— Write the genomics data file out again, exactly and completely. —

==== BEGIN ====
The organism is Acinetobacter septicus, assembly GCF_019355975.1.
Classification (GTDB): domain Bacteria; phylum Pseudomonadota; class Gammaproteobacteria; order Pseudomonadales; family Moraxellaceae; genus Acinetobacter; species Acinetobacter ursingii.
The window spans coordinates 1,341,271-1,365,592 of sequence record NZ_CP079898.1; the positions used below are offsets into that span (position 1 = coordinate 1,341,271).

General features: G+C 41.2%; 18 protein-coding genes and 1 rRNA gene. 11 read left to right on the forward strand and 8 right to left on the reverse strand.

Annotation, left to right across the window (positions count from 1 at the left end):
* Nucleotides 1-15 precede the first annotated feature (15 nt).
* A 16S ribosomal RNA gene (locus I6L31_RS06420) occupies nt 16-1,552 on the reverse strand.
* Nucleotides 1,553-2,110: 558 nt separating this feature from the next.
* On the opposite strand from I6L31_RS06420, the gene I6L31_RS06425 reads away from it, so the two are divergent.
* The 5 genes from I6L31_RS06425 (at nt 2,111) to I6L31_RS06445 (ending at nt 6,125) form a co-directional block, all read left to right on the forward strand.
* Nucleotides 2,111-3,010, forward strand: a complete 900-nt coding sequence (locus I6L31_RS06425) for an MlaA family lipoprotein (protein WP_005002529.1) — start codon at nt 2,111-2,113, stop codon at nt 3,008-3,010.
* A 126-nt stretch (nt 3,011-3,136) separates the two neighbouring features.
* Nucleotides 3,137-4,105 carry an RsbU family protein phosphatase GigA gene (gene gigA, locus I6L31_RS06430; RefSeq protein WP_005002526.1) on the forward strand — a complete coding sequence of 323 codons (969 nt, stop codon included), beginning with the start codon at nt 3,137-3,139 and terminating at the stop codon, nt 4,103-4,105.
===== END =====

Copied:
The organism is Acinetobacter septicus, assembly GCF_019355975.1.
Classification (GTDB): domain Bacteria; phylum Pseudomonadota; class Gammaproteobacteria; order Pseudomonadales; family Moraxellaceae; genus Acinetobacter; species Acinetobacter ursingii.
The window spans coordinates 1,341,271-1,365,592 of sequence record NZ_CP079898.1; the positions used below are offsets into that span (position 1 = coordinate 1,341,271).

General features: G+C 41.2%; 18 protein-coding genes and 1 rRNA gene. 11 read left to right on the forward strand and 8 right to left on the reverse strand.

Annotation, left to right across the window (positions count from 1 at the left end):
* Nucleotides 1-15 precede the first annotated feature (15 nt).
* A 16S ribosomal RNA gene (locus I6L31_RS06420) occupies nt 16-1,552 on the reverse strand.
* Nucleotides 1,553-2,110: 558 nt separating this feature from the next.
* On the opposite strand from I6L31_RS06420, the gene I6L31_RS06425 reads away from it, so the two are divergent.
* The 5 genes from I6L31_RS06425 (at nt 2,111) to I6L31_RS06445 (ending at nt 6,125) form a co-directional block, all read left to right on the forward strand.
* Nucleotides 2,111-3,010, forward strand: a complete 900-nt coding sequence (locus I6L31_RS06425) for an MlaA family lipoprotein (protein WP_005002529.1) — start codon at nt 2,111-2,113, stop codon at nt 3,008-3,010.
* A 126-nt stretch (nt 3,011-3,136) separates the two neighbouring features.
* Nucleotides 3,137-4,105 carry an RsbU family protein phosphatase GigA gene (gene gigA, locus I6L31_RS06430; RefSeq protein WP_005002526.1) on the forward strand — a complete coding sequence of 323 codons (969 nt, stop codon included), beginning with the start codon at nt 3,137-3,139 and terminating at the stop codon, nt 4,103-4,105.